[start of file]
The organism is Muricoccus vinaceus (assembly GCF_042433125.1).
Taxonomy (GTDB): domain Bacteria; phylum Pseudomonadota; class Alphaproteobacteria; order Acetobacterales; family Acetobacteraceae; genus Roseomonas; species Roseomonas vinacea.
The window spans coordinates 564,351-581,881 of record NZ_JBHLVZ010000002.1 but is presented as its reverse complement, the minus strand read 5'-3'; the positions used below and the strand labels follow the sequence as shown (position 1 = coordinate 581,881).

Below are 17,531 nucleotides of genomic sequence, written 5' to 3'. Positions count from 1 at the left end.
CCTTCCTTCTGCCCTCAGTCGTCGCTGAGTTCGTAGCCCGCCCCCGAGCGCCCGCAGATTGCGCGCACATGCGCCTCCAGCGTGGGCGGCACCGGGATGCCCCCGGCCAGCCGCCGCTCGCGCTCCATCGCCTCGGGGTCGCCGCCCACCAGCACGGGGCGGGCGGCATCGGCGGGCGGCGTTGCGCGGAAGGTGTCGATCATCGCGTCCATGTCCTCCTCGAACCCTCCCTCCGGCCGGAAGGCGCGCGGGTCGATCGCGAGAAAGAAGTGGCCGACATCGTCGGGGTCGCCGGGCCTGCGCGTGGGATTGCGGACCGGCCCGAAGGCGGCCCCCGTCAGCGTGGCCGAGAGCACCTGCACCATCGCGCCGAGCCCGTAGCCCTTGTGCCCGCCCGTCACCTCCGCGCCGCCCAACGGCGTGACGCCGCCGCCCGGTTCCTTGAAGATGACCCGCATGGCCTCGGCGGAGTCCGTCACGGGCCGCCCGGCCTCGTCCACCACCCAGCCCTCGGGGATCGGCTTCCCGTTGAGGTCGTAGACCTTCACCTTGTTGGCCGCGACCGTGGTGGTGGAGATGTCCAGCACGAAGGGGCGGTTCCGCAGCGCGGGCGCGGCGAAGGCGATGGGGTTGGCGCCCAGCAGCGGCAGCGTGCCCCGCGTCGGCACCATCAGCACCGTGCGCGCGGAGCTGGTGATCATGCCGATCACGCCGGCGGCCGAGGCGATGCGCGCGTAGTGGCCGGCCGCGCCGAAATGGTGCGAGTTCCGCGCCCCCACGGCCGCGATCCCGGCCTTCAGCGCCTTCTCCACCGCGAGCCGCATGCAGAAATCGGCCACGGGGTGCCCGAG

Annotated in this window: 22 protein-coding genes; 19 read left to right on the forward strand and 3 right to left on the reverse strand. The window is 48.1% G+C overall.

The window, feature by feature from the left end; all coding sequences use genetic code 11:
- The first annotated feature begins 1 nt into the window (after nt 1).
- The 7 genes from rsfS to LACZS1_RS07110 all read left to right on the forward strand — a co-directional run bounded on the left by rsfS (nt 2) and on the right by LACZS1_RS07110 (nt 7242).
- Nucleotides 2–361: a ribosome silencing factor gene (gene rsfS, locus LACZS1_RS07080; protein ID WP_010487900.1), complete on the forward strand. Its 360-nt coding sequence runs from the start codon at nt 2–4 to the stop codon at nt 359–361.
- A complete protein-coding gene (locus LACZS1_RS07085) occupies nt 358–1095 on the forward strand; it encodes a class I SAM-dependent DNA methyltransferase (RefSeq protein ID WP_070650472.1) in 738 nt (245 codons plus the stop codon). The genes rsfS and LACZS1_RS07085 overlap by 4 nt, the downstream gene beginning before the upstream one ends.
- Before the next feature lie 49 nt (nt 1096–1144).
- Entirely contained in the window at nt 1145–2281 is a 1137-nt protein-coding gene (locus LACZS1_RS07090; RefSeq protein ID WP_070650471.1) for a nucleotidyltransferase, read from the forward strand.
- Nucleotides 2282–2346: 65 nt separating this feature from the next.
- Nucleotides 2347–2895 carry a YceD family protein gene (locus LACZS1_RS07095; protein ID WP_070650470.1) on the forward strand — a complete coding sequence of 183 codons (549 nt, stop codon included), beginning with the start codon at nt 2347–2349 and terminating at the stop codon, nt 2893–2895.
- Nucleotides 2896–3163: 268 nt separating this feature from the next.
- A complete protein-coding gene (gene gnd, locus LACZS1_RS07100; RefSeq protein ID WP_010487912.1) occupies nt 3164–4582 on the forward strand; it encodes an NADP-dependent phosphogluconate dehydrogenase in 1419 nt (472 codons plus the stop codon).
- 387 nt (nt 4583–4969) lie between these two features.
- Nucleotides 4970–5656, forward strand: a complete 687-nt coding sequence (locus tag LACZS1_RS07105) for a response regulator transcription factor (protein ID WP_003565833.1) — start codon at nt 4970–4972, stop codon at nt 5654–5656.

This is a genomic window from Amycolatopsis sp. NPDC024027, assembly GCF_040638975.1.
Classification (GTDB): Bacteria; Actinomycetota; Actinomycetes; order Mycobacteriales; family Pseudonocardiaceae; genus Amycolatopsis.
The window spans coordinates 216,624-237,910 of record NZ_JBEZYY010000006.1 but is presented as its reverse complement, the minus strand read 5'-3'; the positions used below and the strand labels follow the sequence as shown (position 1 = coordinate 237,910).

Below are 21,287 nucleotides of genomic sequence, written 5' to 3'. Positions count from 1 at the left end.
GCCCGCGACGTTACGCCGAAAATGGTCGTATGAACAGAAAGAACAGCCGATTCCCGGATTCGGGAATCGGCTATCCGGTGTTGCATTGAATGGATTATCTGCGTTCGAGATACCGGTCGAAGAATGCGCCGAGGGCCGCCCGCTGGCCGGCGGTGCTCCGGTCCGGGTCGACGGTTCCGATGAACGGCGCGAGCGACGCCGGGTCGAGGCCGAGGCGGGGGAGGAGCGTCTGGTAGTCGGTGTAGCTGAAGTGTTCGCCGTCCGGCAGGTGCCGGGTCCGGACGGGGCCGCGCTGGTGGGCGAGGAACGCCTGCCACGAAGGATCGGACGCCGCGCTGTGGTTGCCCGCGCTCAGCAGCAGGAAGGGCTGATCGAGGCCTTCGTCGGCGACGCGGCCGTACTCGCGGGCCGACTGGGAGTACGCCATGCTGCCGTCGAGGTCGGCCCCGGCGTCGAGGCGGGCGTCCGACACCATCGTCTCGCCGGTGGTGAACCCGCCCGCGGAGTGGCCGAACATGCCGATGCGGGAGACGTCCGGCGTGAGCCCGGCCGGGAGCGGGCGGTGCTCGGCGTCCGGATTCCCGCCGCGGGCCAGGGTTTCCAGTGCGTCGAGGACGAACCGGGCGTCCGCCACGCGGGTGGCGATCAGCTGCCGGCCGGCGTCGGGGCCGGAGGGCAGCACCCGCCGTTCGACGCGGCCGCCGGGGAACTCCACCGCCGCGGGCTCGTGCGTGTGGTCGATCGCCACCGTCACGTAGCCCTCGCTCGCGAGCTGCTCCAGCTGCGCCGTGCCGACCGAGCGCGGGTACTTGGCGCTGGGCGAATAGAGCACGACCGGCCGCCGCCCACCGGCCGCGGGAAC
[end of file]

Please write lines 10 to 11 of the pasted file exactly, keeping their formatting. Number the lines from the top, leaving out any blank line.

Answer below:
- Nucleotides 2–361: a ribosome silencing factor gene (gene rsfS, locus LACZS1_RS07080; protein ID WP_010487900.1), complete on the forward strand. Its 360-nt coding sequence runs from the start codon at nt 2–4 to the stop codon at nt 359–361.
- A complete protein-coding gene (locus LACZS1_RS07085) occupies nt 358–1095 on the forward strand; it encodes a class I SAM-dependent DNA methyltransferase (RefSeq protein ID WP_070650472.1) in 738 nt (245 codons plus the stop codon). The genes rsfS and LACZS1_RS07085 overlap by 4 nt, the downstream gene beginning before the upstream one ends.